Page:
On Monday I had a long conversation with Derrick Harris of GigaOM, which turned into a piece entitled How to deal with cloud failure: Live, learn, fix, repeat. This was very well received (“one of the most intelligent articles I’ve read on this topic”), and I’d like to add a couple of related observations that we couldn’t work into the conversation.
Large scale cloud computing systems are characterized by two important properties. First, many of their functions are asynchronous, not transactional. The user issues an API call to start a VM in EC2 or OpenStack, the service acknowledges the request, and at some point later on the operation is completed. Usually. Perhaps not; maybe the request will fail. This is hard enough to deal with; when we start to compose multiple asynchronous mechanisms, the complexity can spiral out of control. For example, what happens when we bring together:
- An autoscaling system which monitors traffic and adds or removes capacity (VMs) as needed.
- A software deployment system which can roll out a new release to an existing fleet of machines at a controlled rate, and supports roll-back if the new software proves buggy.
- A self-healing mechanism which detects failed or “sick” instances of a fleet of VMs, and restarts or replaces them.
- A fault injection system (like the Netflix “Chaos Monkey”) which exercises the robustness of the system by periodically killing components.
- And all of these using an asynchronous API for managing VM instances.
While it may be possible to predict the eventual state of such a system, the path to that state, and the time to reach it, is extraordinarily hard to wrap your head around.
The second characteristic of today’s cloud systems is the massive levels of replication. S3 or Swift objects are stored in multiple data centers, service instances are replicated behind load balancers, load-balanced clusters are replicated in multiple data centers behind DNS anycasting or round-robin, and so forth. This is nothing new: we’ve been replicating, clustering, and doing fail-over since the 1960s. However at scale we cannot always afford to wait until replication has been completed – we can’t wrap a neat transaction around it – and we have embraced designs based on “eventual consistency” as a way of boosting throughput.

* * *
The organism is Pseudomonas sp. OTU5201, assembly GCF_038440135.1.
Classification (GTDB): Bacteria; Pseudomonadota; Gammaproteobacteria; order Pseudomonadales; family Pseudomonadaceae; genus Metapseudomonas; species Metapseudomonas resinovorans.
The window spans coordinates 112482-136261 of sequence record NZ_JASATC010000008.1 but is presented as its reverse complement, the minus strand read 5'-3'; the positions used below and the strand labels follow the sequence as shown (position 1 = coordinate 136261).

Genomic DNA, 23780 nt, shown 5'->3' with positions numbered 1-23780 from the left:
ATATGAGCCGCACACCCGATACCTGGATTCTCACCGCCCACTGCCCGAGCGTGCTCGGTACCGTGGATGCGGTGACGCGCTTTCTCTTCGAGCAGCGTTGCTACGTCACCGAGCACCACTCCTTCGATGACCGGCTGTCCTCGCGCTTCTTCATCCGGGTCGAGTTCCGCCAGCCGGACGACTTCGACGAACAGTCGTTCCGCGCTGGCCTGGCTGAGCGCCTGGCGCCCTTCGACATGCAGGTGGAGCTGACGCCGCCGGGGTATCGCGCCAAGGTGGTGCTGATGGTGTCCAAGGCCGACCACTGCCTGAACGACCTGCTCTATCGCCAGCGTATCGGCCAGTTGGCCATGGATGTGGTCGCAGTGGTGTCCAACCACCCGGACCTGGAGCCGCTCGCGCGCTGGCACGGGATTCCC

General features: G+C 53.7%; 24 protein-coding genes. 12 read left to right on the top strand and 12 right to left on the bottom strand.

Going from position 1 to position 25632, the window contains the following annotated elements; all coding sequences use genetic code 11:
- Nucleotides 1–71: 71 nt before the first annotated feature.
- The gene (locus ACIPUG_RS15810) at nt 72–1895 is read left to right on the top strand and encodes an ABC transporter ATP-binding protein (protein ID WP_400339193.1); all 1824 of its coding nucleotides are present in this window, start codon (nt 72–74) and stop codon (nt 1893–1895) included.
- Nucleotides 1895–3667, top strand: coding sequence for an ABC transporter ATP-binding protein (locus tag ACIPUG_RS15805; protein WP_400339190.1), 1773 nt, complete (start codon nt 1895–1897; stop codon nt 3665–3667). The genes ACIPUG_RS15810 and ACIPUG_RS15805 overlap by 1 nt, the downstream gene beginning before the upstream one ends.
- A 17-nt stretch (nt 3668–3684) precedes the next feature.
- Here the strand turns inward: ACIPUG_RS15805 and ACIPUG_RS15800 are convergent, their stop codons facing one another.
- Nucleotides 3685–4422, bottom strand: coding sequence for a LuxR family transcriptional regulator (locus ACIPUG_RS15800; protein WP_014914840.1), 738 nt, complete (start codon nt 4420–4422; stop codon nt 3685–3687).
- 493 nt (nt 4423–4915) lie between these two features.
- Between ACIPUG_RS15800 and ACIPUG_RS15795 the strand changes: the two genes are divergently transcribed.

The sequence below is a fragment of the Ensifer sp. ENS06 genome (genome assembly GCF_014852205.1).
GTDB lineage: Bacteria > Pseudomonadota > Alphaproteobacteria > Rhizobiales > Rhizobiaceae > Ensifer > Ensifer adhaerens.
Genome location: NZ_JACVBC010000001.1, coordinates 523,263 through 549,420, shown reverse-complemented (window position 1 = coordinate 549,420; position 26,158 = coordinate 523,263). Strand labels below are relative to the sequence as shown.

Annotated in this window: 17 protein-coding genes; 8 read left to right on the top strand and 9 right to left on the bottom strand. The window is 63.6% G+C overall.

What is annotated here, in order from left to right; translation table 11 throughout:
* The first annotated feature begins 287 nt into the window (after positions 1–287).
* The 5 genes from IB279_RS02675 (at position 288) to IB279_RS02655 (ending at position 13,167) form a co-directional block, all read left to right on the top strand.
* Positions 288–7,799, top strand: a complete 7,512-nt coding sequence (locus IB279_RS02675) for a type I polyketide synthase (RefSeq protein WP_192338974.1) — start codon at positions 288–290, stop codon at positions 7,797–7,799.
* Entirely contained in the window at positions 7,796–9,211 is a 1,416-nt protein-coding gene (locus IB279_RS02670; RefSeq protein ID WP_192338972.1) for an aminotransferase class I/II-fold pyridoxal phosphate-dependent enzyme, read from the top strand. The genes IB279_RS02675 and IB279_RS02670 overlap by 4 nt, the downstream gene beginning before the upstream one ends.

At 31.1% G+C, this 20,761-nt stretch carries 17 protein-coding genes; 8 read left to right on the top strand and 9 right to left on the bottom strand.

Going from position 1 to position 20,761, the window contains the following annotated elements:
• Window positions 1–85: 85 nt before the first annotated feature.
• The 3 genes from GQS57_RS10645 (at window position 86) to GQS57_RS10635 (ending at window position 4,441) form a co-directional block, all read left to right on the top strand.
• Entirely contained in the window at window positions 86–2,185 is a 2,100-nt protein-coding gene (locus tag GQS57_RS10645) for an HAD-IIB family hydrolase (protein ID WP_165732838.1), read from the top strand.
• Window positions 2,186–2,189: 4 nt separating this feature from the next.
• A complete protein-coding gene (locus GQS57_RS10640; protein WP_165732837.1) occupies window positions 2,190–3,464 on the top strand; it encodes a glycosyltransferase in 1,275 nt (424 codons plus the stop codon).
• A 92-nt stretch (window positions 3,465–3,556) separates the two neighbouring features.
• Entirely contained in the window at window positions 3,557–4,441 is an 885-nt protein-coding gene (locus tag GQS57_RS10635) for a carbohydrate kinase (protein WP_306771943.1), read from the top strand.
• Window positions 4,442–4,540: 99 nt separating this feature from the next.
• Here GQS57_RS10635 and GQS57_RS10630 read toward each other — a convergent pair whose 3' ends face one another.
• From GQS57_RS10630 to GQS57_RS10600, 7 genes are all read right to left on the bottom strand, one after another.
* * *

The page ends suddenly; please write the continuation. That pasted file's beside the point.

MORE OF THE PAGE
Put these two trends together, and we have systems that are radically asynchronous, massively replicated, and non-deterministic. These systems are hard to work with. Developers and operators like things to be transactional, linear, deterministic: “get used to disappointment”. We’re still learning how to work with systems like this, and we won’t always get it right. I was particularly peeved to read a simplistic assessment of the recent AWS outage in which the author claimed that…
… affected customers — Instagram, Pinterest, Pocket and Netflix, which all suffered from Amazon’s recent outage on the weekend — hadn’t used the ability of the cloud to create geographically redundant links.
“They could operate at a higher level of redundancy, so that these sort of outages would only have a minimal impact on them. It’s a matter of cost,” Bettin said.
In a word, bullshit. I know many of the guys who built these systems, and they have all incorporated high levels of redundancy in their system. None of them are “backup cheapskates” – that’s an insult which simply betrays the author’s failure to appreciate the complexity of the domain. I don’t know all of the root causes of their outages, but I’m prepared to bet that most were due to bugs arising from complex interactions between multiple systems, of the kind that I discussed earlier.
As I said to Derrick, I don’t expect the failure rate to plateau any time soon, because we are continually expanding scale, pushing performance, and introducing new sources of complexity. I do think that our tools for modeling, diagnosing, and repairing these systems are improving rapidly, however. I’ve mentioned Chaos Monkey as an example of fault injection techniques; I also expect to see more systems adopting anti-entropy elements, and dedicating a portion of the capacity of every system to in-production testing of functionality and performance.